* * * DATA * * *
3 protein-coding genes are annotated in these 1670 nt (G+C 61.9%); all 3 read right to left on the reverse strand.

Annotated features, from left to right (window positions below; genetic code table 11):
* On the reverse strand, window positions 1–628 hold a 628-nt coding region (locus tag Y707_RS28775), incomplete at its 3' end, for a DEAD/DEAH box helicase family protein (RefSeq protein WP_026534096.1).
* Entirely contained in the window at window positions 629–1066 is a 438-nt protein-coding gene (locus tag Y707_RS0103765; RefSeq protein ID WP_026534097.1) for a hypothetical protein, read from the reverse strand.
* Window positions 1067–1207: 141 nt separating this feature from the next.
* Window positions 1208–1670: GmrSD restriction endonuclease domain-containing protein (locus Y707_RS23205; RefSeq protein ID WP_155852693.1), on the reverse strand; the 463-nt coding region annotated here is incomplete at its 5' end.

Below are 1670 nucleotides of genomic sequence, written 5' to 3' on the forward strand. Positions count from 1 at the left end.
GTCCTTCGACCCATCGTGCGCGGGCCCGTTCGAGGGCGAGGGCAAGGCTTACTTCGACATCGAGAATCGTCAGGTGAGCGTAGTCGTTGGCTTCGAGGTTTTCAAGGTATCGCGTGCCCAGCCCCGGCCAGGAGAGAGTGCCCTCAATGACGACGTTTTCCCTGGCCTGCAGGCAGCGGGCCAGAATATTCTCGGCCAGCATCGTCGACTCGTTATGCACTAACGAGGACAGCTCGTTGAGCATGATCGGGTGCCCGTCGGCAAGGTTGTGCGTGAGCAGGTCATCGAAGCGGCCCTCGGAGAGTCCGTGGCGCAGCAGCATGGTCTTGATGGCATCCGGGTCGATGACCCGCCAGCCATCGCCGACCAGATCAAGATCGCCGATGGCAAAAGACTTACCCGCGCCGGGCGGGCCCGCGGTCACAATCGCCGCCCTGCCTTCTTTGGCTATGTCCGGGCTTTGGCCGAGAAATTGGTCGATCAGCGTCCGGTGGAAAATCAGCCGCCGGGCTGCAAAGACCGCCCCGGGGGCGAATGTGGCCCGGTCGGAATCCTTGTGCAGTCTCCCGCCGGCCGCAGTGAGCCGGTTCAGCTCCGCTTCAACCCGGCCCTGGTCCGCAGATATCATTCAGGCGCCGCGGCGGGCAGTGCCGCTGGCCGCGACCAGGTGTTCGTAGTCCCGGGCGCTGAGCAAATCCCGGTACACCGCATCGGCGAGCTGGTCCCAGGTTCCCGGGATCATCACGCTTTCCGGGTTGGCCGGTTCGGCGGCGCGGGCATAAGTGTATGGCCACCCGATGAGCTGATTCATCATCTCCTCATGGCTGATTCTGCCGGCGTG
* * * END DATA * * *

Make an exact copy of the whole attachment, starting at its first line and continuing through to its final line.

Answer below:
3 protein-coding genes are annotated in these 1670 nt (G+C 61.9%); all 3 read right to left on the reverse strand.

Annotated features, from left to right (window positions below; genetic code table 11):
* On the reverse strand, window positions 1–628 hold a 628-nt coding region (locus tag Y707_RS28775), incomplete at its 3' end, for a DEAD/DEAH box helicase family protein (RefSeq protein WP_026534096.1).
* Entirely contained in the window at window positions 629–1066 is a 438-nt protein-coding gene (locus tag Y707_RS0103765; RefSeq protein ID WP_026534097.1) for a hypothetical protein, read from the reverse strand.
* Window positions 1067–1207: 141 nt separating this feature from the next.
* Window positions 1208–1670: GmrSD restriction endonuclease domain-containing protein (locus Y707_RS23205; RefSeq protein ID WP_155852693.1), on the reverse strand; the 463-nt coding region annotated here is incomplete at its 5' end.

Below are 1670 nucleotides of genomic sequence, written 5' to 3' on the forward strand. Positions count from 1 at the left end.
GTCCTTCGACCCATCGTGCGCGGGCCCGTTCGAGGGCGAGGGCAAGGCTTACTTCGACATCGAGAATCGTCAGGTGAGCGTAGTCGTTGGCTTCGAGGTTTTCAAGGTATCGCGTGCCCAGCCCCGGCCAGGAGAGAGTGCCCTCAATGACGACGTTTTCCCTGGCCTGCAGGCAGCGGGCCAGAATATTCTCGGCCAGCATCGTCGACTCGTTATGCACTAACGAGGACAGCTCGTTGAGCATGATCGGGTGCCCGTCGGCAAGGTTGTGCGTGAGCAGGTCATCGAAGCGGCCCTCGGAGAGTCCGTGGCGCAGCAGCATGGTCTTGATGGCATCCGGGTCGATGACCCGCCAGCCATCGCCGACCAGATCAAGATCGCCGATGGCAAAAGACTTACCCGCGCCGGGCGGGCCCGCGGTCACAATCGCCGCCCTGCCTTCTTTGGCTATGTCCGGGCTTTGGCCGAGAAATTGGTCGATCAGCGTCCGGTGGAAAATCAGCCGCCGGGCTGCAAAGACCGCCCCGGGGGCGAATGTGGCCCGGTCGGAATCCTTGTGCAGTCTCCCGCCGGCCGCAGTGAGCCGGTTCAGCTCCGCTTCAACCCGGCCCTGGTCCGCAGATATCATTCAGGCGCCGCGGCGGGCAGTGCCGCTGGCCGCGACCAGGTGTTCGTAGTCCCGGGCGCTGAGCAAATCCCGGTACACCGCATCGGCGAGCTGGTCCCAGGTTCCCGGGATCATCACGCTTTCCGGGTTGGCCGGTTCGGCGGCGCGGGCATAAGTGTATGGCCACCCGATGAGCTGATTCATCATCTCCTCATGGCTGATTCTGCCGGCGTG